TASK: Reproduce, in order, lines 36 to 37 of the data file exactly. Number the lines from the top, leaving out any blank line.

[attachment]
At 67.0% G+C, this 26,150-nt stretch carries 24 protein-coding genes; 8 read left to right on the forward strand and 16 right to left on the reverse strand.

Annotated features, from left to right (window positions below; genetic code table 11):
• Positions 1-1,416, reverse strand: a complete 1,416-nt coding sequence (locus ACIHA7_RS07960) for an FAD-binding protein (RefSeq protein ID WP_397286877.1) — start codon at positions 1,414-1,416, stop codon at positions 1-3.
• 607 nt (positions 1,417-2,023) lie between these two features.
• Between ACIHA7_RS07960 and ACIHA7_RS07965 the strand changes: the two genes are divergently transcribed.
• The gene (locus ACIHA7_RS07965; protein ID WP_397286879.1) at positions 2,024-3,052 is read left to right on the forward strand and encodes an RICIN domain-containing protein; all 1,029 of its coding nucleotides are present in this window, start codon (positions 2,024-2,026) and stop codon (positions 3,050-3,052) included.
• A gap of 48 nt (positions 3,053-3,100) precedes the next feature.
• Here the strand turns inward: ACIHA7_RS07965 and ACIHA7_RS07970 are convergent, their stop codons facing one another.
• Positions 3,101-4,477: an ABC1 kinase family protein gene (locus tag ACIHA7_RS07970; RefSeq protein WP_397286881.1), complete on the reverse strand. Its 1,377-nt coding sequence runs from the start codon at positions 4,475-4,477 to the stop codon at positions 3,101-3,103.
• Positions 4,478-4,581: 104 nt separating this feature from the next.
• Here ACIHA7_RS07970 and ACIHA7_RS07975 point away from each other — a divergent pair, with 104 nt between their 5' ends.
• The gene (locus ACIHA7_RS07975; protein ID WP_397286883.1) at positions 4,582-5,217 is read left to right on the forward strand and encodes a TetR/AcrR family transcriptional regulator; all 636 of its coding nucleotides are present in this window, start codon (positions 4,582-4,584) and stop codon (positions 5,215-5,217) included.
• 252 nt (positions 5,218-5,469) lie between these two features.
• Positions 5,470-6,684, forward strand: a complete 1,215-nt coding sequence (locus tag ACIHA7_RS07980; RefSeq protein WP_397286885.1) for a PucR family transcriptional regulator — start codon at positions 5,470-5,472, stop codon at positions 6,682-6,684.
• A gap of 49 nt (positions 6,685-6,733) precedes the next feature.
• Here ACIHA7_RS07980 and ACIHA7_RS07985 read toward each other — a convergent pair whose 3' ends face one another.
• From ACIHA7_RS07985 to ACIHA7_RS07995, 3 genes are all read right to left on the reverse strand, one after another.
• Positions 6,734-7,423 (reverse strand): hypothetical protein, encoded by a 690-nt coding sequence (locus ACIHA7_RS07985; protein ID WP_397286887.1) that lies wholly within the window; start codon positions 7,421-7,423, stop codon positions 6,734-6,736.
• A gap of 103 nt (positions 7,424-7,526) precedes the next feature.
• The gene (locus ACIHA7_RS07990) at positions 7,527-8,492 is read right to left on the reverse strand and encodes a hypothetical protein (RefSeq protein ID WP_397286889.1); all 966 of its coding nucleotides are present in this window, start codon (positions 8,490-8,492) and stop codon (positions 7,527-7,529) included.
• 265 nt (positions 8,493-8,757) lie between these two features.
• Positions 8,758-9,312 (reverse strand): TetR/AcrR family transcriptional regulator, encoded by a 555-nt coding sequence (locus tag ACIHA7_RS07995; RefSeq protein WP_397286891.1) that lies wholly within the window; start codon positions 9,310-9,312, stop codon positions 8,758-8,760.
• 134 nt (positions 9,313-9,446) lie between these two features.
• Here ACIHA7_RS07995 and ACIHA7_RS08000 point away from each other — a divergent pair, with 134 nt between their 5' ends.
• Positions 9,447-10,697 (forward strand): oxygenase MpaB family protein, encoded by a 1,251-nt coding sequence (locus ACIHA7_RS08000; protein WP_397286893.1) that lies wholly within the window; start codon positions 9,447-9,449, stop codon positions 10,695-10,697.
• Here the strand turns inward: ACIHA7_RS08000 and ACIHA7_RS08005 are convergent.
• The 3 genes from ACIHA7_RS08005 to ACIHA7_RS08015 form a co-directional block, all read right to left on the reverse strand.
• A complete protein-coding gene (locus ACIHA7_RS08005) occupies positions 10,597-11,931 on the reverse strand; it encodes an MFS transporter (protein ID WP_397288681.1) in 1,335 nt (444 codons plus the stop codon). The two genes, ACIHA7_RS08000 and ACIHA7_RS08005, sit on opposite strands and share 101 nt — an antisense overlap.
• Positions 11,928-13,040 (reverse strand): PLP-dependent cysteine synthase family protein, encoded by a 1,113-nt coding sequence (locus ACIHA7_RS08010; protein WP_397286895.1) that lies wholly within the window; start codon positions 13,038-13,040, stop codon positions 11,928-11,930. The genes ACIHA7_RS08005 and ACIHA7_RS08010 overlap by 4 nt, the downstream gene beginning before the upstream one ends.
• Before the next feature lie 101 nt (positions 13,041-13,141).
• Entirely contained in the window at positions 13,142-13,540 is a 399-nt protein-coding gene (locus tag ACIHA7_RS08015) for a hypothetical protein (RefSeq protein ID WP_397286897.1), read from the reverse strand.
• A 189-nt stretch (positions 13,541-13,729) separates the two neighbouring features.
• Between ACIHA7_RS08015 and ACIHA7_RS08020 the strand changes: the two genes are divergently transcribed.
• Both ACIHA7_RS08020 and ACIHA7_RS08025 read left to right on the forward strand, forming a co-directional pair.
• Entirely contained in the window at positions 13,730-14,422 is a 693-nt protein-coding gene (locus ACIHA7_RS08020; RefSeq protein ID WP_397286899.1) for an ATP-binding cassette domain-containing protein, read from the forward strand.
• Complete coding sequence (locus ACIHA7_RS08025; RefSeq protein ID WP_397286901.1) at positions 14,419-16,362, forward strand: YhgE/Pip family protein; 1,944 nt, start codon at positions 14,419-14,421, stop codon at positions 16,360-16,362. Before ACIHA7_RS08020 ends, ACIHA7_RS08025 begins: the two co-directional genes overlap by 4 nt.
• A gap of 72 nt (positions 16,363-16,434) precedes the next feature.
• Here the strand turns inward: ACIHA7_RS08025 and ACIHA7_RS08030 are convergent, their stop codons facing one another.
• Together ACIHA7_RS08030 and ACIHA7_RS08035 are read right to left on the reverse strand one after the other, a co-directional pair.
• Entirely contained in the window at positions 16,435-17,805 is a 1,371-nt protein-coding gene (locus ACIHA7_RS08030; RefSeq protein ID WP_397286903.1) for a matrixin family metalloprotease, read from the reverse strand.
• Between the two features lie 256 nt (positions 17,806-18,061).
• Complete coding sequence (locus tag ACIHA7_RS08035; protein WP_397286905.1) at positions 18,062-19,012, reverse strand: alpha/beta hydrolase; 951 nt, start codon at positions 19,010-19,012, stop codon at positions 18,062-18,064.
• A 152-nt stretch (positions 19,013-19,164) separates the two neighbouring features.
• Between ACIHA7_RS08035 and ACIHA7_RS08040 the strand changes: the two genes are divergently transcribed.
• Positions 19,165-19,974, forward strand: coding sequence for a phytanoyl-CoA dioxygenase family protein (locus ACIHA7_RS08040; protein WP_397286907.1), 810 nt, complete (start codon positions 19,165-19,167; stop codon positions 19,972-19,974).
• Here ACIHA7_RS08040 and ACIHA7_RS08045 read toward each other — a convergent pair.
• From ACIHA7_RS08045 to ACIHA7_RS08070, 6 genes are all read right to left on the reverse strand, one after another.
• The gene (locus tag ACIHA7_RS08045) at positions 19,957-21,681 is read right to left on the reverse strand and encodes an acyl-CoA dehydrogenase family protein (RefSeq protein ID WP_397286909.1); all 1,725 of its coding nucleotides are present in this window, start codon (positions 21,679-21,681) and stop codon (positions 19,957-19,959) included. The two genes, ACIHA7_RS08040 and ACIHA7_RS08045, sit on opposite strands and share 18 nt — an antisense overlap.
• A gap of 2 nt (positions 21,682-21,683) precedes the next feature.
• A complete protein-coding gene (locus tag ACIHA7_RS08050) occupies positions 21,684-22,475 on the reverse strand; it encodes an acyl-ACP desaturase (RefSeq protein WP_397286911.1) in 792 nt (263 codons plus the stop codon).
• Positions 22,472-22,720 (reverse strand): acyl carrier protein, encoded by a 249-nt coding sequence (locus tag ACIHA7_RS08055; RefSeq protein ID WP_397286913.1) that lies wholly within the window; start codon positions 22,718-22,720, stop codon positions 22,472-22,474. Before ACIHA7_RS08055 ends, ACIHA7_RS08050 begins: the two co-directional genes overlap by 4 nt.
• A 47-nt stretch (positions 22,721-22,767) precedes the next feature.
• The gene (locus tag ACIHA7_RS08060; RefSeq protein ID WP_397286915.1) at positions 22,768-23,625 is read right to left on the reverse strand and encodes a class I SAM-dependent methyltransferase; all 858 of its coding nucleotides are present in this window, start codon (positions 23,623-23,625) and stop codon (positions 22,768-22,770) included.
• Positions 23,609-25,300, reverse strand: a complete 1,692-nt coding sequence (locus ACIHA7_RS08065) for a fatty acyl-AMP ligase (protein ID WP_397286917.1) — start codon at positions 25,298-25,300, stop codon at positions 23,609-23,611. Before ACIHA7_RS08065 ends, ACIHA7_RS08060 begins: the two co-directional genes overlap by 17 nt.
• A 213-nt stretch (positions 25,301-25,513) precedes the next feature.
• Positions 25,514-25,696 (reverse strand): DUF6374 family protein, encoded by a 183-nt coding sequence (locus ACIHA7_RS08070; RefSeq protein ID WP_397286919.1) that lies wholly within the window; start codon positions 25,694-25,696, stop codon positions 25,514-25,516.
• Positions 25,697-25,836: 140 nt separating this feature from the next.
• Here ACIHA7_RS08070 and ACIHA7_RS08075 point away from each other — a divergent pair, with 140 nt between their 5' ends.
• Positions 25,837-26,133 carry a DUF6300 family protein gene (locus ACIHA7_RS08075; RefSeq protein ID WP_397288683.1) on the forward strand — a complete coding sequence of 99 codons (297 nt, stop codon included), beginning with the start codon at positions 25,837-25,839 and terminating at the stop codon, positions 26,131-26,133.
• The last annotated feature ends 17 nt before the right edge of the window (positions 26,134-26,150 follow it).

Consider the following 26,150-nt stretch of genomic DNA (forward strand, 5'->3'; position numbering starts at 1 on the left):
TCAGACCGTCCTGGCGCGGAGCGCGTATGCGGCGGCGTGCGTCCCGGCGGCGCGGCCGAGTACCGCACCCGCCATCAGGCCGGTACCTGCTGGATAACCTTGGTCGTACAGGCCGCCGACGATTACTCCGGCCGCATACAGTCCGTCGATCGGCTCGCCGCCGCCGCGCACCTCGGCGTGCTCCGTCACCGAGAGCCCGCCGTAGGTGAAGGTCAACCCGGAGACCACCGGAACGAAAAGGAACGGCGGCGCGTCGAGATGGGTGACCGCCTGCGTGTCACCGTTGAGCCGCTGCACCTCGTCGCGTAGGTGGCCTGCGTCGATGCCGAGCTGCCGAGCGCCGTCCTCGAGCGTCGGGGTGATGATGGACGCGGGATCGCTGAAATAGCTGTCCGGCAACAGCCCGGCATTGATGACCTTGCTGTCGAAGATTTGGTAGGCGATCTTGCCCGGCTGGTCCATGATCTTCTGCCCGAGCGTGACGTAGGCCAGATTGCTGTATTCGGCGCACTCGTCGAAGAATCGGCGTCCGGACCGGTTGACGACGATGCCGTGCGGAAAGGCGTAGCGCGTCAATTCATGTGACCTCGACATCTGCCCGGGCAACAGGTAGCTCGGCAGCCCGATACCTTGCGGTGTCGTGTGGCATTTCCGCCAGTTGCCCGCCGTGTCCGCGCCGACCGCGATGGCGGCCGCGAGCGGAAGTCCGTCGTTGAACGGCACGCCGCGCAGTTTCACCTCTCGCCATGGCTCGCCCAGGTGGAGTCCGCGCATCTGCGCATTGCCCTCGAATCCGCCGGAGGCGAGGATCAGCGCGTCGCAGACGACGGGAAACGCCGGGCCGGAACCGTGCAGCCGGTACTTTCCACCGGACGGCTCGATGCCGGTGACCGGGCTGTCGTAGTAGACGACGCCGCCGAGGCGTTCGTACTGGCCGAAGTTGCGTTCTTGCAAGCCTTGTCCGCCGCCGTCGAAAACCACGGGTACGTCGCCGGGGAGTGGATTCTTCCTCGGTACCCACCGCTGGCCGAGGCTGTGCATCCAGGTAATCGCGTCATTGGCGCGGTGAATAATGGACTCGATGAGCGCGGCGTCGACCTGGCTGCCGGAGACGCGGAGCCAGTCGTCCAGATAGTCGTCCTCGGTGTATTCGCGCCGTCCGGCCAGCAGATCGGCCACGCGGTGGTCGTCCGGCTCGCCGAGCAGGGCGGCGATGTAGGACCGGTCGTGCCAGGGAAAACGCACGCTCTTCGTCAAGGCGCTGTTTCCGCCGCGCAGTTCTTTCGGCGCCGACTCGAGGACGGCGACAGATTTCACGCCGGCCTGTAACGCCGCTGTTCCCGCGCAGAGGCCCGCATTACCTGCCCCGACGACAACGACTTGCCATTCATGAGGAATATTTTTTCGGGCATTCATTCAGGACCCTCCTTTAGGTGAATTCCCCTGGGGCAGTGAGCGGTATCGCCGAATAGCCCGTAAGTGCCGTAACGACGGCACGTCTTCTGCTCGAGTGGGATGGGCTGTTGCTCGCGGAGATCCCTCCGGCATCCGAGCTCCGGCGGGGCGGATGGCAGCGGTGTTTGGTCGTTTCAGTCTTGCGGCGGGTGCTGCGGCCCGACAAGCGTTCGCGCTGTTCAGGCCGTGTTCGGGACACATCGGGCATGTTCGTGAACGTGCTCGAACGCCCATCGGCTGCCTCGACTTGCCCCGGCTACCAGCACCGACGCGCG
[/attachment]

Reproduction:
• Complete coding sequence (locus ACIHA7_RS08025; RefSeq protein ID WP_397286901.1) at positions 14,419-16,362, forward strand: YhgE/Pip family protein; 1,944 nt, start codon at positions 14,419-14,421, stop codon at positions 16,360-16,362. Before ACIHA7_RS08020 ends, ACIHA7_RS08025 begins: the two co-directional genes overlap by 4 nt.
• A gap of 72 nt (positions 16,363-16,434) precedes the next feature.